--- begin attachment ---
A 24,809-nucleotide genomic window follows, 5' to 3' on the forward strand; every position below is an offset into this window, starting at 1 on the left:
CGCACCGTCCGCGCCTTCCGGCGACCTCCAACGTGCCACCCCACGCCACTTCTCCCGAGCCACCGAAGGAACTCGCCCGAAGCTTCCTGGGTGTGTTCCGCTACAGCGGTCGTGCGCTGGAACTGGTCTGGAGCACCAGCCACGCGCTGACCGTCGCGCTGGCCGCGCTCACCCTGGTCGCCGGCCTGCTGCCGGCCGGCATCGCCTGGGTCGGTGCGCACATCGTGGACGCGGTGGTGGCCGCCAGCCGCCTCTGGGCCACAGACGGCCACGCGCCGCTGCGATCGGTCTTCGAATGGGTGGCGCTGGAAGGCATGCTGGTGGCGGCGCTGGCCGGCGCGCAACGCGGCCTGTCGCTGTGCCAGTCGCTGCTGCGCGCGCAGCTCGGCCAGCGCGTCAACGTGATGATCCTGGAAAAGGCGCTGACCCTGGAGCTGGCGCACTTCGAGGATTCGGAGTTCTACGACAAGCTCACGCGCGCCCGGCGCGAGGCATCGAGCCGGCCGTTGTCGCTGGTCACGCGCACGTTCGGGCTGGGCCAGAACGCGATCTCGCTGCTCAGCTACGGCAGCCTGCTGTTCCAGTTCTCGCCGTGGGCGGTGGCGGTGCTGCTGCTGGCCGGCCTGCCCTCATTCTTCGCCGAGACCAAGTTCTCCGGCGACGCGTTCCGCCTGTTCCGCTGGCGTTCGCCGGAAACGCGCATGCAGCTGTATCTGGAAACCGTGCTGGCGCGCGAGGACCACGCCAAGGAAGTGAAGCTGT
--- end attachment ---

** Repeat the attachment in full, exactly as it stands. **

A 24,809-nucleotide genomic window follows, 5' to 3' on the forward strand; every position below is an offset into this window, starting at 1 on the left:
CGCACCGTCCGCGCCTTCCGGCGACCTCCAACGTGCCACCCCACGCCACTTCTCCCGAGCCACCGAAGGAACTCGCCCGAAGCTTCCTGGGTGTGTTCCGCTACAGCGGTCGTGCGCTGGAACTGGTCTGGAGCACCAGCCACGCGCTGACCGTCGCGCTGGCCGCGCTCACCCTGGTCGCCGGCCTGCTGCCGGCCGGCATCGCCTGGGTCGGTGCGCACATCGTGGACGCGGTGGTGGCCGCCAGCCGCCTCTGGGCCACAGACGGCCACGCGCCGCTGCGATCGGTCTTCGAATGGGTGGCGCTGGAAGGCATGCTGGTGGCGGCGCTGGCCGGCGCGCAACGCGGCCTGTCGCTGTGCCAGTCGCTGCTGCGCGCGCAGCTCGGCCAGCGCGTCAACGTGATGATCCTGGAAAAGGCGCTGACCCTGGAGCTGGCGCACTTCGAGGATTCGGAGTTCTACGACAAGCTCACGCGCGCCCGGCGCGAGGCATCGAGCCGGCCGTTGTCGCTGGTCACGCGCACGTTCGGGCTGGGCCAGAACGCGATCTCGCTGCTCAGCTACGGCAGCCTGCTGTTCCAGTTCTCGCCGTGGGCGGTGGCGGTGCTGCTGCTGGCCGGCCTGCCCTCATTCTTCGCCGAGACCAAGTTCTCCGGCGACGCGTTCCGCCTGTTCCGCTGGCGTTCGCCGGAAACGCGCATGCAGCTGTATCTGGAAACCGTGCTGGCGCGCGAGGACCACGCCAAGGAAGTGAAGCTGT